Phytochemicals found in food have revealed noteworthy roles in treating and managing a large number of human diseases. The structure, source, bioavailability, pharmacokinetics and anti-cancer activity of resveratrol, a bioactive compound present mainly in red wine, are reviewed in this article. Resveratrol, a polyphenol, is a stilbene-type aromatic phytoalexin, which is principally found in red grapes. Numerous physiological activities like antioxidant, anticancer and antiaging activities of resveratrol have been elaborated in vitro, in investigational animal models and in human subjects. Studies in humans are still in the preliminary phases and thus, more investigations are required. The anticancer activity of resveratrol is essentially attributable to the genetic variation, moreover, the stimulation of apoptosis through a number of modes, as well as expressions, all causing a reduction in tumor initiation, promotion and progression. No side effects are produced by resveratrol, even when used at elevated quantities. Consequently, resveratrol holds excellent potential to be consumed as an adjunctive or substitute remedy for cancer.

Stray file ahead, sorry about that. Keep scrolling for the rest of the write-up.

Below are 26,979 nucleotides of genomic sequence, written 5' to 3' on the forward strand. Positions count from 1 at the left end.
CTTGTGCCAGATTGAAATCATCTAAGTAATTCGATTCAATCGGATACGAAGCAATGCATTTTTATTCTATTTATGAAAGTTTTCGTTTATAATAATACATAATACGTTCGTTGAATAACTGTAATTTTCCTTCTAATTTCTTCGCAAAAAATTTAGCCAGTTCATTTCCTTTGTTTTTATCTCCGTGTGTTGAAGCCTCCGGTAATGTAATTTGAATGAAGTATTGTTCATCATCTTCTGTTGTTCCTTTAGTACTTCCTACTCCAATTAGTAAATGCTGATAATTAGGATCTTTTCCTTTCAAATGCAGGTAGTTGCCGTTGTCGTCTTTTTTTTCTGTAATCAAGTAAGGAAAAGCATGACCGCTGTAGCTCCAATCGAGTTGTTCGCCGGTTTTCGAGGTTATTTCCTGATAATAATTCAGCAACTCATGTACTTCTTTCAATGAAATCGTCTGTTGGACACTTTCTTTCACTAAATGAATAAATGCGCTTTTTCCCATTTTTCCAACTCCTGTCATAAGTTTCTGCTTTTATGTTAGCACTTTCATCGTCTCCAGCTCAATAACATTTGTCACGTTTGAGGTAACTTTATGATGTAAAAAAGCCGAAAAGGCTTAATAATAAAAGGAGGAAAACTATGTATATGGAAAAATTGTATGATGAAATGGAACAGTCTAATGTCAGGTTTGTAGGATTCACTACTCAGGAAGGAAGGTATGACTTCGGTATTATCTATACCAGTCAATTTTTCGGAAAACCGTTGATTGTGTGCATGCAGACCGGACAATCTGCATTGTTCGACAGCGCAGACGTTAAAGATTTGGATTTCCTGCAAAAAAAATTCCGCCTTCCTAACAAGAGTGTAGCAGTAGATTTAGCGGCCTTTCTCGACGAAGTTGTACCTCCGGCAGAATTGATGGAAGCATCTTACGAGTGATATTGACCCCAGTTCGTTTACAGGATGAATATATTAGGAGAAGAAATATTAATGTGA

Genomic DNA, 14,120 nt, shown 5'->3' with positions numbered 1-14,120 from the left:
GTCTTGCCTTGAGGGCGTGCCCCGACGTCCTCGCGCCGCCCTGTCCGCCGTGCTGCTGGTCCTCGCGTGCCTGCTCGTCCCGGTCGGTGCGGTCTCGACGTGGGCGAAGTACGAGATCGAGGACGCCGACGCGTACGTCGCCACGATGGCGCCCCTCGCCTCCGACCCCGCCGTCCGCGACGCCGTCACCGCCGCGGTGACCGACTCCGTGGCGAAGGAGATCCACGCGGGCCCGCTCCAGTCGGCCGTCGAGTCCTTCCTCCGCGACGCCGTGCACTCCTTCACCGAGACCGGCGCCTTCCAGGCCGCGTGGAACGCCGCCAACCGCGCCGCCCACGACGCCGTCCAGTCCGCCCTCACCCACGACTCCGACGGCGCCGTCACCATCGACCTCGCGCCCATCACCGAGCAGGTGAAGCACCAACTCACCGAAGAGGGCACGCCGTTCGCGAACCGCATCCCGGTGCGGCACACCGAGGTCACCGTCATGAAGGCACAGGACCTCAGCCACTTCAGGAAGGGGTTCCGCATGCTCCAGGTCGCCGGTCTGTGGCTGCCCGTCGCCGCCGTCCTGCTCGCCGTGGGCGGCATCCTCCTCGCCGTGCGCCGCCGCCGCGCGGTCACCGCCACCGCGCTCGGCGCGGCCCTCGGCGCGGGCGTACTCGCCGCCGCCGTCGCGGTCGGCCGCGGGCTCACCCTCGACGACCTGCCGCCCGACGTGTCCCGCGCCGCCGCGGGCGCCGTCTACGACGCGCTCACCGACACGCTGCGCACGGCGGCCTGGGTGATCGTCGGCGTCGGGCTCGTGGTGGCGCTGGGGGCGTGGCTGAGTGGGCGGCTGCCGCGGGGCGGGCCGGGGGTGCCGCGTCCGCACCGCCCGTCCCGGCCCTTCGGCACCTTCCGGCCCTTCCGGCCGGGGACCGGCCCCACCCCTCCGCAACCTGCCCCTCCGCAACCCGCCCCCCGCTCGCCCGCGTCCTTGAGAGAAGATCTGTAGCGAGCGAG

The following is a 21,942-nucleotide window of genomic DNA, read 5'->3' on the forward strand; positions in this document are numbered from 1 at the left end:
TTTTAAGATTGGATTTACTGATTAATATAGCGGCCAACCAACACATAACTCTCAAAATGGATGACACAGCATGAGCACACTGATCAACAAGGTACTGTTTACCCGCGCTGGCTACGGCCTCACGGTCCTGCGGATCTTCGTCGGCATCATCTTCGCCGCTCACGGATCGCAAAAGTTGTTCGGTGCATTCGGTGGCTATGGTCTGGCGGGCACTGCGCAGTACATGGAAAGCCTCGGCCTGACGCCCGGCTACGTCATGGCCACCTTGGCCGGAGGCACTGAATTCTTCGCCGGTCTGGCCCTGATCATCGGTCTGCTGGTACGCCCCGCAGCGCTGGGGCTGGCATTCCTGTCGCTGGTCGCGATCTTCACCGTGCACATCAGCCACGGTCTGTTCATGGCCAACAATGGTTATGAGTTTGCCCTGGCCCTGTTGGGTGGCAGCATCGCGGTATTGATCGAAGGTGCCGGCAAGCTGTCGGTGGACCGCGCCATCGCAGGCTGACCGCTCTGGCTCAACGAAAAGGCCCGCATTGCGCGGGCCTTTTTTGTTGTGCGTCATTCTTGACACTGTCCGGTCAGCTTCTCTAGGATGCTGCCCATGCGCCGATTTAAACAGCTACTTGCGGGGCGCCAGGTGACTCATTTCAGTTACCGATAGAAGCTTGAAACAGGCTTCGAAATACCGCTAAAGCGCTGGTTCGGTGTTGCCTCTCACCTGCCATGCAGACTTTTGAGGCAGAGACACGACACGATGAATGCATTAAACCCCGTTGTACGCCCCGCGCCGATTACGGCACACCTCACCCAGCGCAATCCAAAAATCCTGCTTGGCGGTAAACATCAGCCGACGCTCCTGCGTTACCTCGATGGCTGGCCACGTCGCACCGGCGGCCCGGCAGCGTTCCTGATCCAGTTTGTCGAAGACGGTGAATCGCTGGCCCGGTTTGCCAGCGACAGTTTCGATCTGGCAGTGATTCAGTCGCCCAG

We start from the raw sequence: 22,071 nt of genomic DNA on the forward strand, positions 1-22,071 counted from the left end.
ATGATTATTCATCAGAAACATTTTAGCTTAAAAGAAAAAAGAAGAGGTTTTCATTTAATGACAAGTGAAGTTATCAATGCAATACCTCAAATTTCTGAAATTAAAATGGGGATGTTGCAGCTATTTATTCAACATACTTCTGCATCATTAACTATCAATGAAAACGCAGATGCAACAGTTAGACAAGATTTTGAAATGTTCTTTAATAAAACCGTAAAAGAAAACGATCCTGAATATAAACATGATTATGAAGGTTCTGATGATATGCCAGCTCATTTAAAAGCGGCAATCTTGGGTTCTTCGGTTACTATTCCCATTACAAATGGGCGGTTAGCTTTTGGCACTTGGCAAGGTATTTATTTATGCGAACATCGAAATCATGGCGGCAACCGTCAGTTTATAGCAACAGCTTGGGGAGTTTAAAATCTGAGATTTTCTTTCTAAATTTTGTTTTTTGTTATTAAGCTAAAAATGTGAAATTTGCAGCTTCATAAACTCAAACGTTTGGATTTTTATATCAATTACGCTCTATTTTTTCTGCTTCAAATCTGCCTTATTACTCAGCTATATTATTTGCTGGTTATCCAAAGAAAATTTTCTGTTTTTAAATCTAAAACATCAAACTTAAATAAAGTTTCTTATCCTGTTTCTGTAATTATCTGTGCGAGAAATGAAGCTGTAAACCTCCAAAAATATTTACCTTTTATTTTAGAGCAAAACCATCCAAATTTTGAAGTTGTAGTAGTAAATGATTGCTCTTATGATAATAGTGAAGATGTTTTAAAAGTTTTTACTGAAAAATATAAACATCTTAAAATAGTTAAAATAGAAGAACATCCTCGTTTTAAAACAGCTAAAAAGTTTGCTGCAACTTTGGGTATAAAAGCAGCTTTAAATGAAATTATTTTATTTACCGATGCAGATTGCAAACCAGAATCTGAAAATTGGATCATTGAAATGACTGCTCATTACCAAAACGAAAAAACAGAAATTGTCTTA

Murtaza, G.; Latif, U.; Najam-Ul-Haq, M.; Sajjad, A.; Karim, S.; Akhtar, M.; and Hussain, I.
"Resveratrol: An active natural compound in red wines for health,"
Journal of Food and Drug Analysis: Vol. 21
, Article 12.
Available at: https://doi.org/10.6227/jfda.2013210101